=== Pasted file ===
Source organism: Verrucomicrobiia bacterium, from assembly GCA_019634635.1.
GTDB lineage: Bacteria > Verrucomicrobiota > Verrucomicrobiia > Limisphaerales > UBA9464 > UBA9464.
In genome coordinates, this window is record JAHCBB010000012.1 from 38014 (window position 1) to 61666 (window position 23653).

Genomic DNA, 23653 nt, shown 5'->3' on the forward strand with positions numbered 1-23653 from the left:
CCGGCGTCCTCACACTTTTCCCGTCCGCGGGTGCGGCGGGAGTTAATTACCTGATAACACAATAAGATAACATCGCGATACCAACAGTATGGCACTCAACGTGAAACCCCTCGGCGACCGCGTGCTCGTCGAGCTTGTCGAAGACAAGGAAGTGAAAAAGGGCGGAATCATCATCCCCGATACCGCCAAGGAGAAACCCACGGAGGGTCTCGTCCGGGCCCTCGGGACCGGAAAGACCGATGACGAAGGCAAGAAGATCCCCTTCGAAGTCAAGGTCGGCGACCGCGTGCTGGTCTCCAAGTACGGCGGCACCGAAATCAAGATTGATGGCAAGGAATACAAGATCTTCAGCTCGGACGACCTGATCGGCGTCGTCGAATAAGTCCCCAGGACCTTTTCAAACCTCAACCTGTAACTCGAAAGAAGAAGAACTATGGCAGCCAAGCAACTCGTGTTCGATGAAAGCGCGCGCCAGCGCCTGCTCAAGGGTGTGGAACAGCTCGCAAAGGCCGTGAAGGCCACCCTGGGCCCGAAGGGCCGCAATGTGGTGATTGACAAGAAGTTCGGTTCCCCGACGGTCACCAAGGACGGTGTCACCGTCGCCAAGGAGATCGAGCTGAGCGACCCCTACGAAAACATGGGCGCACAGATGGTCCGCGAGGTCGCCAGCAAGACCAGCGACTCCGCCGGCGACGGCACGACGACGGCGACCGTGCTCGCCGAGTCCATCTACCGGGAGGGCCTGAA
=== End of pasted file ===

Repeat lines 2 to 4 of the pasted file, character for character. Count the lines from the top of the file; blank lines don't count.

GTDB lineage: Bacteria > Verrucomicrobiota > Verrucomicrobiia > Limisphaerales > UBA9464 > UBA9464.
In genome coordinates, this window is record JAHCBB010000012.1 from 38014 (window position 1) to 61666 (window position 23653).

Genomic DNA, 23653 nt, shown 5'->3' on the forward strand with positions numbered 1-23653 from the left: